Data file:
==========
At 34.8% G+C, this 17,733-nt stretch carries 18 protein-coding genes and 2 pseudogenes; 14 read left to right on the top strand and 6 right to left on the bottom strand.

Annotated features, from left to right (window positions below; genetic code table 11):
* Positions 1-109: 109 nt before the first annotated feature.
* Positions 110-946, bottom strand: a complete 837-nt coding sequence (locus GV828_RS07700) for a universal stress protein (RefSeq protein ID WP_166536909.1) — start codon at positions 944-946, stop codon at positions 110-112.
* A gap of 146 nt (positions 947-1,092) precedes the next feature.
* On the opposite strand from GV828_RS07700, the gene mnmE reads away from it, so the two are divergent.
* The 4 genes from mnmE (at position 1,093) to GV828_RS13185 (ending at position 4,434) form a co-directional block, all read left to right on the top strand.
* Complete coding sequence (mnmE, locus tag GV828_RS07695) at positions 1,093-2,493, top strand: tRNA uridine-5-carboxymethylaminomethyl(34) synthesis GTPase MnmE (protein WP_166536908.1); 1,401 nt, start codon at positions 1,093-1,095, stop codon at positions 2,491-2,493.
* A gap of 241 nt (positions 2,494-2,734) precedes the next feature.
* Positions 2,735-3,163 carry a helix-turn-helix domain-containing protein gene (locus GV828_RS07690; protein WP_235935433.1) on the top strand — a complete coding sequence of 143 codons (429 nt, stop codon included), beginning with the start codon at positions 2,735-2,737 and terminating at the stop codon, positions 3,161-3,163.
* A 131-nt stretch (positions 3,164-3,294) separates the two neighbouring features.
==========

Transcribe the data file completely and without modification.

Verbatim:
At 34.8% G+C, this 17,733-nt stretch carries 18 protein-coding genes and 2 pseudogenes; 14 read left to right on the top strand and 6 right to left on the bottom strand.

Annotated features, from left to right (window positions below; genetic code table 11):
* Positions 1-109: 109 nt before the first annotated feature.
* Positions 110-946, bottom strand: a complete 837-nt coding sequence (locus GV828_RS07700) for a universal stress protein (RefSeq protein ID WP_166536909.1) — start codon at positions 944-946, stop codon at positions 110-112.
* A gap of 146 nt (positions 947-1,092) precedes the next feature.
* On the opposite strand from GV828_RS07700, the gene mnmE reads away from it, so the two are divergent.
* The 4 genes from mnmE (at position 1,093) to GV828_RS13185 (ending at position 4,434) form a co-directional block, all read left to right on the top strand.
* Complete coding sequence (mnmE, locus tag GV828_RS07695) at positions 1,093-2,493, top strand: tRNA uridine-5-carboxymethylaminomethyl(34) synthesis GTPase MnmE (protein WP_166536908.1); 1,401 nt, start codon at positions 1,093-1,095, stop codon at positions 2,491-2,493.
* A gap of 241 nt (positions 2,494-2,734) precedes the next feature.
* Positions 2,735-3,163 carry a helix-turn-helix domain-containing protein gene (locus GV828_RS07690; protein WP_235935433.1) on the top strand — a complete coding sequence of 143 codons (429 nt, stop codon included), beginning with the start codon at positions 2,735-2,737 and terminating at the stop codon, positions 3,161-3,163.
* A 131-nt stretch (positions 3,164-3,294) separates the two neighbouring features.